Map showing the skating pond at Cogan Street was present until at least 1910. The Homebase DIY store on Nether Auldhouse Road is now located in the same place. (John Bartholomew & Co. Ltd., 1900-1901) from National Library of Scotland, Maps department.
Map showing the skating pond at Cogan Street was present until at least 1910. The Homebase DIY store on Nether Auldhouse Rd is now located in the same place. (John Bartholomew & Co. Ltd, 1900-1901) © National Library of Scotland.


Old map of Pollokshaws Skating Pond compared with Google Earth view of the area in 2023.
Pollokshaws Skating Pond – now the site of a Homebase Store.


Despite the attentions of non-players taking advantage of the ice, curling was said to be open to all. Landowners were playing alongside the labourers who prepared the ice. The Herald in 1844 described ‘a republican simplicity’ where ‘the only distinction recognised is that of skill and ability’.


A newspaper cutting from the front page of the Glasgow Herald, 13th December 1844
Glasgow Herald 13th December 1844, front page item


By 1867, The Glasgow Herald [14.] reported that curling had reached the workers of Pollokshaws where a match took place on the private Pollokshaws Curling Pond between teams from the Auldfield and Auldhouse textile and dye factories.


Newspaper cutting of an item entitled 'Curliana' detailing a match on Pollokshaws Curling Club pond between two rink teams from the Auldfield Factory and two from the Auldhouse Factory, both in Pollokshaws town.
‘Curliana’ Glasgow Herald 4th January 1867


An advert in the Evening Citizen for the Giffnock Pond’s opening came in 1869 with a warning: ‘all persons found sliding upon the ice or trespassing the fields adjoining will be prosecuted‘. [15.]


Cowglen also had an issue with the pond sluice gates being tampered with by persons unknown. It caused the club so much concern that 2 guineas were offered in 1887 in reward for evidence leading to the conviction of the guilty parties.


Another problem the club faced was the presence of the locals taking advantage of the ice before the members could play their matches. This was so much of a problem that by 1896 the Pond Committee were: “authorised to take whatever steps they thought necessary to protect the ice from Skaters, Sliders, etc…”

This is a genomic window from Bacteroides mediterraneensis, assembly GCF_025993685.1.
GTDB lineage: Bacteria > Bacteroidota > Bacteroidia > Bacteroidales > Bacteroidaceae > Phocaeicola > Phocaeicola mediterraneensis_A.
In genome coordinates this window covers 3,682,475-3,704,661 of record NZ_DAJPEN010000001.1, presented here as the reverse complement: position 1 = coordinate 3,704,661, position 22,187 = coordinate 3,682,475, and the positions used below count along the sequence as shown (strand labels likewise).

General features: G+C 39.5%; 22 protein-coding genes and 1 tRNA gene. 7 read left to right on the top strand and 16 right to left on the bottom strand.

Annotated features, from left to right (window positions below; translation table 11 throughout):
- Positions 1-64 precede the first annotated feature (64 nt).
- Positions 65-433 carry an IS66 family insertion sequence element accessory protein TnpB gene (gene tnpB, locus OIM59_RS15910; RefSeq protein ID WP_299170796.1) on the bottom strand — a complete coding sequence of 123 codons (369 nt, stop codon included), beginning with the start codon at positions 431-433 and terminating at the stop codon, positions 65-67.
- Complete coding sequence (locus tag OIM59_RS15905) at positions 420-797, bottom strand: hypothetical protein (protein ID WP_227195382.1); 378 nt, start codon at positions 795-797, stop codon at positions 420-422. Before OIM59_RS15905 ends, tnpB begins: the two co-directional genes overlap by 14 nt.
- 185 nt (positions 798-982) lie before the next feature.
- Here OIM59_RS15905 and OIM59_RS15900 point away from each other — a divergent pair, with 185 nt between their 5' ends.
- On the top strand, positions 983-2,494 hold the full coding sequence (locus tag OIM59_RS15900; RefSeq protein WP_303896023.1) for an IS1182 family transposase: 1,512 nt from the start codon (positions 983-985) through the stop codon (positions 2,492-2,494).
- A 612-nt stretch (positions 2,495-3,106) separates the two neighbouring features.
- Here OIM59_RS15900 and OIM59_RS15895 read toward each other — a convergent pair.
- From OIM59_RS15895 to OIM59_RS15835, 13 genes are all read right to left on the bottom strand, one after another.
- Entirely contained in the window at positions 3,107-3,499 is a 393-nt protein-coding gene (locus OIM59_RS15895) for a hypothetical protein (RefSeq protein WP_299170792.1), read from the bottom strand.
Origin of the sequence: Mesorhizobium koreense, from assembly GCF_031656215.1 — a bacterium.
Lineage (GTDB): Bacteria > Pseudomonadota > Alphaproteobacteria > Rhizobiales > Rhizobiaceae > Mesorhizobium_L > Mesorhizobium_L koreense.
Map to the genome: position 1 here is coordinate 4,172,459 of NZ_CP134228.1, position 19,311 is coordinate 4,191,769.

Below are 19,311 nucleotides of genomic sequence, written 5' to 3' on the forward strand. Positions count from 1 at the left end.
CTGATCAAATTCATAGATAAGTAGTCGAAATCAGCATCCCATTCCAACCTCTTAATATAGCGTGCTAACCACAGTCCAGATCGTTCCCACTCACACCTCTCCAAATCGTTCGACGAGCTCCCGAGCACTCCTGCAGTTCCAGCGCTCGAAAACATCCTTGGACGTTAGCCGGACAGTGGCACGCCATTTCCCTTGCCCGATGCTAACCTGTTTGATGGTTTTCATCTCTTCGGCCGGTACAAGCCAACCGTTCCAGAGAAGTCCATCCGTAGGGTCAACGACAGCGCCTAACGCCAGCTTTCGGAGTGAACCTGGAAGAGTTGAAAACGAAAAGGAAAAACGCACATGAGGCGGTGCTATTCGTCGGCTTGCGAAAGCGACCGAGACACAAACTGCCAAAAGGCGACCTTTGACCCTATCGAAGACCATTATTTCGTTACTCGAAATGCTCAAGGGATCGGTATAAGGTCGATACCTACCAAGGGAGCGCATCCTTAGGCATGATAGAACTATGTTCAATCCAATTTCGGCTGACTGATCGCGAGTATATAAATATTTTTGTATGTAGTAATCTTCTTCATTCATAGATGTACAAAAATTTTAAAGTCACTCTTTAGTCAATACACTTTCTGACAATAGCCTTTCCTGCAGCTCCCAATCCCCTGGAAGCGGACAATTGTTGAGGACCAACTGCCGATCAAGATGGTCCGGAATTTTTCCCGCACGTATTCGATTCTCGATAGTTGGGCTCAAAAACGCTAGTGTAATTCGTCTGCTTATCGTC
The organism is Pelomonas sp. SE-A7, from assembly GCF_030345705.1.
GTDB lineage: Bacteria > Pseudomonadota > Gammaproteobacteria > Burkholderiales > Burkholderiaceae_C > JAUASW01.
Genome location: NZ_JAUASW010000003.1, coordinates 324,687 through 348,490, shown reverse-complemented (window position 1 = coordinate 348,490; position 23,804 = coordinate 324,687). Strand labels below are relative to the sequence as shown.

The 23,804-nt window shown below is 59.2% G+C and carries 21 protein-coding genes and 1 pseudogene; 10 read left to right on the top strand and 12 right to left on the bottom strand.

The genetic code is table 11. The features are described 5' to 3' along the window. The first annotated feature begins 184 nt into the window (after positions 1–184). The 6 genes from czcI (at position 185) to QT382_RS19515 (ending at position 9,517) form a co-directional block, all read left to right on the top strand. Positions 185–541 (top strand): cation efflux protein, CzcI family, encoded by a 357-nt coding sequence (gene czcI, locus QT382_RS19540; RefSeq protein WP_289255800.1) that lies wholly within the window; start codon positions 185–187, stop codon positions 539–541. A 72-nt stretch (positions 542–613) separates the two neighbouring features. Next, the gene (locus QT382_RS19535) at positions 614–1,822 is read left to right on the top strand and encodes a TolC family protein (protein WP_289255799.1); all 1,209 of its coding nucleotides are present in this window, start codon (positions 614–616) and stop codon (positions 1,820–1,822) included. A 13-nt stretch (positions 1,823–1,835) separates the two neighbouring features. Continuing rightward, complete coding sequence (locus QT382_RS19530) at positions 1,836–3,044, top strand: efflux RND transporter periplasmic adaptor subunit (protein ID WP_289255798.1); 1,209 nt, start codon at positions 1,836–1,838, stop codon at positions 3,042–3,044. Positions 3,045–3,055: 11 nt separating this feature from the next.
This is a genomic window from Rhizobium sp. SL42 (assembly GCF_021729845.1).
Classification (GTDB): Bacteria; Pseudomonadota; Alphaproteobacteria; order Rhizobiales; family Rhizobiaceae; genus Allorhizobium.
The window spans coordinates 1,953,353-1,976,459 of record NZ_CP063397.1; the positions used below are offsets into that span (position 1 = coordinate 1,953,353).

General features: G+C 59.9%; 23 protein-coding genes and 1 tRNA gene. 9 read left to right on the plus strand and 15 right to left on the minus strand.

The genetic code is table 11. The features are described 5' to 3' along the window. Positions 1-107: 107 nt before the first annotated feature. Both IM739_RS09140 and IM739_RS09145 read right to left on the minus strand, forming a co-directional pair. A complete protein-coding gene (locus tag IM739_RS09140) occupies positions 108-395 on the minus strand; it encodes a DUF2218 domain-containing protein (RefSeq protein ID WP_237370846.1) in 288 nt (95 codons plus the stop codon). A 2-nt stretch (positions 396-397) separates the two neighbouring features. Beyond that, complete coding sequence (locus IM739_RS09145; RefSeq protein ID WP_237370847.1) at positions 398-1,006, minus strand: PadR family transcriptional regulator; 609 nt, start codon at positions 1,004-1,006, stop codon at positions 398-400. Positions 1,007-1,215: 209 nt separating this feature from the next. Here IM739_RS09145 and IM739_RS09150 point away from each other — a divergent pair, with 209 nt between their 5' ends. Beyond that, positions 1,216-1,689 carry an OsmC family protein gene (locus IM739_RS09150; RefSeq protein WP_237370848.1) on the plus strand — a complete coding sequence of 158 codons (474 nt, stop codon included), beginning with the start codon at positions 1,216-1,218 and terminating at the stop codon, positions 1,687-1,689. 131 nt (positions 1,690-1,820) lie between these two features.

The Pollok Club’s hunt for a new pond


Cowglen also had its own practical problems, it required manpower to create the ice, so whenever there was the prospect of ice, a team from the club would be delegated to dam up the site to create a suitable playing surface.


Whatever their final reasons, the membership felt that Cowglen wasn’t felt to be the ideal location for the club’s curling, and by 1901 the Pond Committee was tasked to find a new home.


The first choice was towards the far west of the estate at Hippingstone. While the site was located on a flat plain and the site was regularly flooded so it had the potential for a level site with plentiful water, it proved to be unsuitable due to subsidence in the area.


After more investigation, the woods on the south banks of the river on the western boundary of the Sheep Park [16.] were identified. The chosen area beside some old north-facing woods and the existing 18C icehouse would have already been known to be a cold place in winter.


Photo of Pollok Curling Pond and Beech hedging and surround path on a drier side of the site in 2023.
A drier side of the site (2023)


The Stirling-Maxwells agreed, and estate labourers started building in October 1906. The rink – the same one I stumbled on the remnants of last year – with accompanying paths and bordering hedges was completed in less than three months.


The early years


Membership of the Pollok Club had grown by 1904 with 54 playing members. The club was tied closely with local freemasons, local politicians and the Church of Scotland and they displayed the utmost of early 20c respectability and hospitality, they liked the big occasion and played a full part in the Royal Caledonian Curling Club.


They would attend bonspiels and host grand dinners toasting the great and the good from Royalty downwards; they also kept to ancient curling tradition by holding what were called Courts where they would welcome new members and invited local chaplains to be honorary post holders.